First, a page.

Iranian-American Vows to Hunger Strike Until Death If Authorities Uphold 18-Year Prison Sentence
Iranian-American dual citizen Reza (Robin) Shahini, who was handed an 18-year prison sentence in Iran in October 2016, has vowed to go on hunger strike until his death if the sentence is not reversed on appeal.
“This is a tyrannical sentence,” an informed source close to the case told the International Campaign for Human Rights in Iran. “If the sentence is not thrown out, he will go on a hunger strike until his death because he won’t be able to tolerate such a heavy sentence… We want the U.S. government to seriously seek Reza’s freedom because he’s an American citizen and his harsh punishment is for alleged ‘collusion with the U.S.’”
The source also said that judicial officials had told Shahini’s family that he could be released sooner if they refrained from speaking to foreign media about his case, “but instead of freeing him, they gave him a shocking 18-year prison sentence.”
Shahini’s sentence was issued after one trial session at the Revolutionary Court in Gorgan on October 15, 2016, according to the source. The charge of “collusion with the U.S. as an enemy state” led to the heaviest sentence—nine years in prison—even though Shahini’s lawyer argued in court that the Foreign Ministry’s official position states Iran is not in a state of war, except for with Israel.
“Reza blames (Iranian President) Hassan Rouhani because he repeatedly invited Iranian expats to return to Iran, but didn’t protect them,” added the source.
A resident of San Diego, California, Shahini, 46, was arrested on July 11, 2016 in Gorgan, Golestan Province, while visiting relatives in Iran. He had immigrated to the U.S. from Iran in 2000 and in May 2016 received a bachelor’s degree in international security and conflict resolution from San Diego State University.
“Reza has been charged with ‘collusion with the U.S. as an enemy state’ because of his [interviews] with Voice of America, ‘waging propaganda against the state’ for supporting groups opposed to the Islamic Republic, ‘membership in a monarchist organization,’ ‘inciting people to disrupt national security’ and ‘insulting the late [founder of the Islamic Republic] Ayatollah Rouhollah Khomeini and Supreme Leader [Ayatollah Ali Khamenei],” said the source.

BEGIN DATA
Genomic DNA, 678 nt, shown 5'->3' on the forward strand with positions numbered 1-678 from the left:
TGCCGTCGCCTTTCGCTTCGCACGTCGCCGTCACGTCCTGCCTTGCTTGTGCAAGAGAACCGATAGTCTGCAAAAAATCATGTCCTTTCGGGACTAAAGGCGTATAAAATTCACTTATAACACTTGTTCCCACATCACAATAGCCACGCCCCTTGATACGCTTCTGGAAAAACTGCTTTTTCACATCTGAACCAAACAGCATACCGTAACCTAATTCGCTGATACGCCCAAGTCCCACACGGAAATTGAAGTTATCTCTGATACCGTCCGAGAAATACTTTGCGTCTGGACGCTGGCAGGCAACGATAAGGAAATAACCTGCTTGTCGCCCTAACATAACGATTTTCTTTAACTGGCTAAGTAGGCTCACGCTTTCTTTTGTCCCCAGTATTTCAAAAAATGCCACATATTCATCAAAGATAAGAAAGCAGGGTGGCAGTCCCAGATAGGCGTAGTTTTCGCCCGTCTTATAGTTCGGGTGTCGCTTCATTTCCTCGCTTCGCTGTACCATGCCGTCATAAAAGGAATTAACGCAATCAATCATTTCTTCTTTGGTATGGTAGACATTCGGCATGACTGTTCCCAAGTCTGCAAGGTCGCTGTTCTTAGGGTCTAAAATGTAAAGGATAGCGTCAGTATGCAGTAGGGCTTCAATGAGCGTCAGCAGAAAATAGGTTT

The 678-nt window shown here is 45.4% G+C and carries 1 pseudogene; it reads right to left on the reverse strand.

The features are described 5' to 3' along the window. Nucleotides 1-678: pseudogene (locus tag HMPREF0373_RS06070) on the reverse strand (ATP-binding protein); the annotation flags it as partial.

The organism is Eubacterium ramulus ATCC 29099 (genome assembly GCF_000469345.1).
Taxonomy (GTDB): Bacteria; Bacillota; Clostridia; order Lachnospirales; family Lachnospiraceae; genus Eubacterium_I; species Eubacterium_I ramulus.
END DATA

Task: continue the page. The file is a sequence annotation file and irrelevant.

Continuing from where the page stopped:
“All the accusations against Reza were based on his writings and photos posted on his Facebook page, as well as his interviews with Voice of America several years ago, and a couple of other articles in the IranGlobal and Khodnevis websites,” added the source. “For instance, he posted photos on Facebook showing people celebrating and protesting before and after the (widely contested) 2009 presidential election. He also posted photos of people like [former Crown Prince] Reza Pahlavi, [former President] Abolhassan Banisadr and [political commentator in exile] Akbar Ganji… But after 2011 he had no [political] activities and after hearing Rouhani’s speeches, he thought he could return to Iran and visit his family without any problems.”
Several dual nationals have been arrested in Iran since 2014 including Iranian-Canadian Homa Hoodfar, Iranian-American son and father Siamak and Bagher Namazi, and Iranian-British Nazanin Zaghari Ratcliffe. With the exception of Hoodfar, who was released in October 2016, all of them are still being held in Iran without due process.
The Judiciary’s ongoing imprisonment of dual nationals contradicts the Rouhani government’s repeated calls for expatriates to return to Iran. The growing number of arrests of dual citizens also reflects hardliners’ efforts to prevent the engagement with the West that Rouhani has sought to encourage.